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House committee approves impeachment; ERLC’s Land repeats call for resignat

WASHINGTON (BP)–A deeply divided U.S. House of Representatives Judiciary Committee approved four articles of impeachment against President Clinton, setting up the first House floor vote on the procedure in 130 years.
Clinton, whose attempt to hide an adulterous relationship with White House intern Monica Lewinsky has led to the historic action, apologized again shortly before the Judiciary Committee cast its vote on the first impeachment article Dec. 11 but said the day after the final article was approved he had no intention of resigning.
The Republican-controlled committee, which voted along party lines with the exception of one article, recommended articles of impeachment for perjury before a federal grand jury, perjury in testimony given in a civil suit, obstruction of justice and abuse of office. The actions mean the full House will reconvene Dec. 17 to debate and vote. If a majority of representatives votes for impeachment, a trial will be held in the Senate next year. A two-thirds majority of senators will be required to convict Clinton and remove him from office.
The House floor vote will be the first on impeachment since 1868, when President Andrew Johnson was impeached. The Senate fell one vote short of removing Johnson from the presidency. In 1974, the House Judiciary Committee approved three articles of impeachment against President Richard Nixon, but he resigned before the full House voted.
While a few Democrats have said they will vote for impeachment and a handful of Republicans have committed to vote against it, the vote on the House floor almost certainly will be mostly along party lines. The GOP has 228 members in the House, while the Democrats have 206. A sole independent normally votes with the Democrats.
Twenty-five or more Republicans have not announced how they will vote. The president appeared to do nothing to help his chances with them in the comments he made before and after the Judiciary Committee votes.
In an apology made only minutes before the committee’s first vote on impeachment Dec. 11, Clinton said he wanted the American people and Congress to know “I am profoundly sorry for all I have done wrong in words and deeds.” He did not say, however, he had lied under oath concerning his sexual contacts with Lewinsky in the Oval Office area.
After three articles were approved by the committee Dec. 11 and a fourth Dec. 12, Judiciary Committee Chairman Henry Hyde of Illinois and other House GOP leaders called for Clinton to resign. At a Dec. 13 news conference in Israel, however, the president said he had “no intention of resigning. It’s never crossed my mind,” The Washington Post reported.
Clinton also told reporters, according to The Post, he would not acknowledge he had lied under oath, saying, “I can’t do that, because I did not commit perjury.”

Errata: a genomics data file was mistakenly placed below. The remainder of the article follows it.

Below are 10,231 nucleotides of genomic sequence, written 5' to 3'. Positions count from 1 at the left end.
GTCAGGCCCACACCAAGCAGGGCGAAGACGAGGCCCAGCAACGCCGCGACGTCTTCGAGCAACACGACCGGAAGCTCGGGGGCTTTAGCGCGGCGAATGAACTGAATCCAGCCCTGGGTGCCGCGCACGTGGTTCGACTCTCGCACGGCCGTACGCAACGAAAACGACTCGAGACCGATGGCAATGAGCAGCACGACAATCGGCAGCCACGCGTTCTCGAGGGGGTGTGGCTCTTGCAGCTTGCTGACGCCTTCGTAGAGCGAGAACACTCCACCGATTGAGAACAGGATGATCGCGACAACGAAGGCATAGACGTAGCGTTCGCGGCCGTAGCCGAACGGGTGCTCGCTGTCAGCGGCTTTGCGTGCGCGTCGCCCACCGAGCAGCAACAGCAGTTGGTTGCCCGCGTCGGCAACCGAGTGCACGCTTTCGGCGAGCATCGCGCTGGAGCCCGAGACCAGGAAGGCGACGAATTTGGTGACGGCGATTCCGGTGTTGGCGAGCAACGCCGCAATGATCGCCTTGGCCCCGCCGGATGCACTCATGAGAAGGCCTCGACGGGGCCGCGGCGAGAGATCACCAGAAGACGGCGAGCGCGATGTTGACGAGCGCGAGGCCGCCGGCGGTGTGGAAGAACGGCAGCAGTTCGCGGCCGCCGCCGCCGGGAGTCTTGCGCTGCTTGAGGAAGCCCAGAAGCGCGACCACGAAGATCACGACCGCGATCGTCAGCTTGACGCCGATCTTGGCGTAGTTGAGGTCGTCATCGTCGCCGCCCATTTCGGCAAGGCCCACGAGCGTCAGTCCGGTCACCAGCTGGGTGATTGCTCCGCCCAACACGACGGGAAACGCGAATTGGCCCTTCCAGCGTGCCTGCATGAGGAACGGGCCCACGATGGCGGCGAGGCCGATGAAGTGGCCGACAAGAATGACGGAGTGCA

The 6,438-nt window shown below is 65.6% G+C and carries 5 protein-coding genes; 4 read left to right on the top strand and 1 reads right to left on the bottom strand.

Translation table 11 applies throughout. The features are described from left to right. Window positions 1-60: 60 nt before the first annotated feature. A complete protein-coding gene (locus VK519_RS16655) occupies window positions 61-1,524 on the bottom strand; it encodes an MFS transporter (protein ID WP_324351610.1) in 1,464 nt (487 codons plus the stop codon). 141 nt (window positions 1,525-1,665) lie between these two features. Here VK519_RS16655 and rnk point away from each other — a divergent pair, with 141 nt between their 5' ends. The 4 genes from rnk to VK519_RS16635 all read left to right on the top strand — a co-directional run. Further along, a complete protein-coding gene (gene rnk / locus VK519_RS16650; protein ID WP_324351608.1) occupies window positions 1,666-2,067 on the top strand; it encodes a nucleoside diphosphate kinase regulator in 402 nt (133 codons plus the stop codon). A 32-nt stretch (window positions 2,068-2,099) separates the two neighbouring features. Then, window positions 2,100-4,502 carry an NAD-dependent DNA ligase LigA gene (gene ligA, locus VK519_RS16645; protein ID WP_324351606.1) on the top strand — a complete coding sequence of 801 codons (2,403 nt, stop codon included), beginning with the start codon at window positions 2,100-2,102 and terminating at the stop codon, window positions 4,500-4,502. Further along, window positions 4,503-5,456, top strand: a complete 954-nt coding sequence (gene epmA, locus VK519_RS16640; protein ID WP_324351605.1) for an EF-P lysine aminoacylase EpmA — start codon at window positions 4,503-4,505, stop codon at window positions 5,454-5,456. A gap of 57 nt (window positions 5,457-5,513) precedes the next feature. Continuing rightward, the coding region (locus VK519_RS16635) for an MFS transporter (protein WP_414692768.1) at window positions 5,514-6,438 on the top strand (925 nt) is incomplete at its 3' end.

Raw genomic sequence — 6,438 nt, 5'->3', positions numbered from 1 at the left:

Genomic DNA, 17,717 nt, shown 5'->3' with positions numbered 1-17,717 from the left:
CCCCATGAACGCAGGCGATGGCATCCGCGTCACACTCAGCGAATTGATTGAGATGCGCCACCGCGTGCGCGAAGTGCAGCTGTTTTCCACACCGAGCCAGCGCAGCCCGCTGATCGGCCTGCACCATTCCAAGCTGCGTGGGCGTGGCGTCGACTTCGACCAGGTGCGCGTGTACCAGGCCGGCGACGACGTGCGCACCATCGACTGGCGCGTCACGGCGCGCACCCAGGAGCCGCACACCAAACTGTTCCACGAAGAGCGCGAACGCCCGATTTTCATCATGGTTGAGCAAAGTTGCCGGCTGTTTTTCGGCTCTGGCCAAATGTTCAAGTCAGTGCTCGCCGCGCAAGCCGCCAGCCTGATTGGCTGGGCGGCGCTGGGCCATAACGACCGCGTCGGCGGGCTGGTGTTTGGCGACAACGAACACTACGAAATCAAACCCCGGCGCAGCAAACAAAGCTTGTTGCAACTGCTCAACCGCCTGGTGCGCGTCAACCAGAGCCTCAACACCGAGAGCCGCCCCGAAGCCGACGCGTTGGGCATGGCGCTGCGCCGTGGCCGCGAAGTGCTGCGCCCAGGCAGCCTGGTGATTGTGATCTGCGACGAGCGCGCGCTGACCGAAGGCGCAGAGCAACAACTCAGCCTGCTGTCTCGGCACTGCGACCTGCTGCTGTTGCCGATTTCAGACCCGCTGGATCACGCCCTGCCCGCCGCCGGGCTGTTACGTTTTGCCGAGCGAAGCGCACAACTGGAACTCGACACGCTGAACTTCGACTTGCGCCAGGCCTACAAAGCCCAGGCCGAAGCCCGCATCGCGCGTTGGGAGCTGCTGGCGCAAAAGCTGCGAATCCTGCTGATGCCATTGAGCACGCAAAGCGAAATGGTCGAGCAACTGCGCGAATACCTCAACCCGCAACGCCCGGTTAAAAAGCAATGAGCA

His refusal to admit he lied under oath could sway undecided Republicans to vote for impeachment. Rep. Jim Greenwood, R.-Pa., told The Post, “If he had any chance of escaping this thing, he may have really damaged himself with that. Members are going to say to themselves, ‘If this guy cannot say he chopped down the cherry tree, he has to be punished.'”
The head of the Southern Baptist Convention’s public-policy agency reiterated his call for the president to resign.
“The president seems unable to grasp either that his and the nation’s interests are not the same, or that the honorable thing to do is to resign for the best interests of the country,” said Richard Land, president of the Ethics & Religious Liberty Commission.
“I believe that the Judiciary Committee, by its vote, has upheld the fact that no one, especially the nation’s chief law enforcement officer, is above the law. The president has lied under oath; the president is guilty of perjury, and if he does not pay the constitutional penalty for those actions, then we have subverted the rule of law.”
Land had called for Clinton to resign after the president acknowledged in mid-August he had an inappropriate relationship with Lewinsky. Other Southern Baptist leaders who called for the president to resign after his admission included SBC President Paige Patterson, Southern Baptist Theological Seminary President R. Albert Mohler Jr. and North American Mission Board President Bob Reccord.
Democratic members of the Judiciary Committee argued Clinton’s offenses did not reach the level requiring impeachment. After the fourth article was approved, a Democratic-sponsored resolution censuring the president was voted down.
Republicans argue censure is unconstitutional and is inappropriate in dealing with a president. Democrats also say Congress should pay attention to the American public, which opposes impeachment, according to opinion polls.
“For many reasons the president remains popular with a majority of the American people, but we do not have a government of popular opinion,” Land said. “The Internal Revenue Service is remarkably unpopular, but people still pay their taxes, because it’s the law.”
In voting on the four articles of impeachment, Rep. Lindsey Graham of South Carolina was the sole Republican to fail to vote for each. Graham voted against the article charging Clinton with perjury in his testimony in the lawsuit brought by Paula Jones. The Democrats all voted against each article.
Clinton acknowledged in August he had an inappropriate relationship with Lewinsky, nearly seven months after denying such allegations. Since then, he has expressed his regret several times. He said at a breakfast for religious leaders in September he was sorry and had asked for forgiveness. In October, a letter from Clinton confessing sin and seeking forgiveness was read to his home church, Immanuel Baptist Church in Little Rock, Ark.